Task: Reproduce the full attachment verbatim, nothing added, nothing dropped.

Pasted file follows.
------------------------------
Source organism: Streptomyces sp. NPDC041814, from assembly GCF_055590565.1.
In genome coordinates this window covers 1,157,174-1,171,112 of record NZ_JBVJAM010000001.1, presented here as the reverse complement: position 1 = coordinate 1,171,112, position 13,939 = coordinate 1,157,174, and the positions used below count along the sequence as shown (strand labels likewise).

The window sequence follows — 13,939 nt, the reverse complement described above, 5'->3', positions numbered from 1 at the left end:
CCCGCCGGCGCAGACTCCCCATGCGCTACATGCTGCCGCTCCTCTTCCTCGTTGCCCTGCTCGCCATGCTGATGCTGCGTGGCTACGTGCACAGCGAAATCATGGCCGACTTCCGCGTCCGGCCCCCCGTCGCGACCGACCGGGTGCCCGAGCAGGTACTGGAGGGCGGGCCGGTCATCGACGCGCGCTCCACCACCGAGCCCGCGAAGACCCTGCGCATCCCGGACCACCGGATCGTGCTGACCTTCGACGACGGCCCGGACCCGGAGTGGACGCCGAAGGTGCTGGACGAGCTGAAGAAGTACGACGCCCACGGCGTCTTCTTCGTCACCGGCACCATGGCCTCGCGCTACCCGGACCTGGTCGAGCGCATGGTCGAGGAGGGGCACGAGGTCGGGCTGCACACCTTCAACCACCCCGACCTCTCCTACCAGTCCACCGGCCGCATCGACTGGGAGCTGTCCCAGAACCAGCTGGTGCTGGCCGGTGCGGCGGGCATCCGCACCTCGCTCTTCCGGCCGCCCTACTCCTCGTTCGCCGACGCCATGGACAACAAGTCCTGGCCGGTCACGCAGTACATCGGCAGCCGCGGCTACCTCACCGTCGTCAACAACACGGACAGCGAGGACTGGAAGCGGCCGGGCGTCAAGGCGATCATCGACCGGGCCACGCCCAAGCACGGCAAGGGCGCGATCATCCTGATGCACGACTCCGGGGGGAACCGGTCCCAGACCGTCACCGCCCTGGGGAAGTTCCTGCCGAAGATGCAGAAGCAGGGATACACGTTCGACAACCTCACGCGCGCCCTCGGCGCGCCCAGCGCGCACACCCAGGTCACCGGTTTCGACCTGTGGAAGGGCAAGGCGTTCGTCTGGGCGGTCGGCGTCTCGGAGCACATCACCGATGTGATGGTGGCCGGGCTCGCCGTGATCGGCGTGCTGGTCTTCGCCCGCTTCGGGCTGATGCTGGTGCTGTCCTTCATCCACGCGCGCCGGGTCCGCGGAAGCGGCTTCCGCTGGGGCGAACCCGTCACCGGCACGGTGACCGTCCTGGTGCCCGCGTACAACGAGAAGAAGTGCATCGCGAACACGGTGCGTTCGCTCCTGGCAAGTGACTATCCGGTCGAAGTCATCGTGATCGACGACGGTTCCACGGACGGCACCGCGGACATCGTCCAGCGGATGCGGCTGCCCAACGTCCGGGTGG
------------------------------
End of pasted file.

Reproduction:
Source organism: Streptomyces sp. NPDC041814, from assembly GCF_055590565.1.
In genome coordinates this window covers 1,157,174-1,171,112 of record NZ_JBVJAM010000001.1, presented here as the reverse complement: position 1 = coordinate 1,171,112, position 13,939 = coordinate 1,157,174, and the positions used below count along the sequence as shown (strand labels likewise).

The window sequence follows — 13,939 nt, the reverse complement described above, 5'->3', positions numbered from 1 at the left end:
CCCGCCGGCGCAGACTCCCCATGCGCTACATGCTGCCGCTCCTCTTCCTCGTTGCCCTGCTCGCCATGCTGATGCTGCGTGGCTACGTGCACAGCGAAATCATGGCCGACTTCCGCGTCCGGCCCCCCGTCGCGACCGACCGGGTGCCCGAGCAGGTACTGGAGGGCGGGCCGGTCATCGACGCGCGCTCCACCACCGAGCCCGCGAAGACCCTGCGCATCCCGGACCACCGGATCGTGCTGACCTTCGACGACGGCCCGGACCCGGAGTGGACGCCGAAGGTGCTGGACGAGCTGAAGAAGTACGACGCCCACGGCGTCTTCTTCGTCACCGGCACCATGGCCTCGCGCTACCCGGACCTGGTCGAGCGCATGGTCGAGGAGGGGCACGAGGTCGGGCTGCACACCTTCAACCACCCCGACCTCTCCTACCAGTCCACCGGCCGCATCGACTGGGAGCTGTCCCAGAACCAGCTGGTGCTGGCCGGTGCGGCGGGCATCCGCACCTCGCTCTTCCGGCCGCCCTACTCCTCGTTCGCCGACGCCATGGACAACAAGTCCTGGCCGGTCACGCAGTACATCGGCAGCCGCGGCTACCTCACCGTCGTCAACAACACGGACAGCGAGGACTGGAAGCGGCCGGGCGTCAAGGCGATCATCGACCGGGCCACGCCCAAGCACGGCAAGGGCGCGATCATCCTGATGCACGACTCCGGGGGGAACCGGTCCCAGACCGTCACCGCCCTGGGGAAGTTCCTGCCGAAGATGCAGAAGCAGGGATACACGTTCGACAACCTCACGCGCGCCCTCGGCGCGCCCAGCGCGCACACCCAGGTCACCGGTTTCGACCTGTGGAAGGGCAAGGCGTTCGTCTGGGCGGTCGGCGTCTCGGAGCACATCACCGATGTGATGGTGGCCGGGCTCGCCGTGATCGGCGTGCTGGTCTTCGCCCGCTTCGGGCTGATGCTGGTGCTGTCCTTCATCCACGCGCGCCGGGTCCGCGGAAGCGGCTTCCGCTGGGGCGAACCCGTCACCGGCACGGTGACCGTCCTGGTGCCCGCGTACAACGAGAAGAAGTGCATCGCGAACACGGTGCGTTCGCTCCTGGCAAGTGACTATCCGGTCGAAGTCATCGTGATCGACGACGGTTCCACGGACGGCACCGCGGACATCGTCCAGCGGATGCGGCTGCCCAACGTCCGGGTGG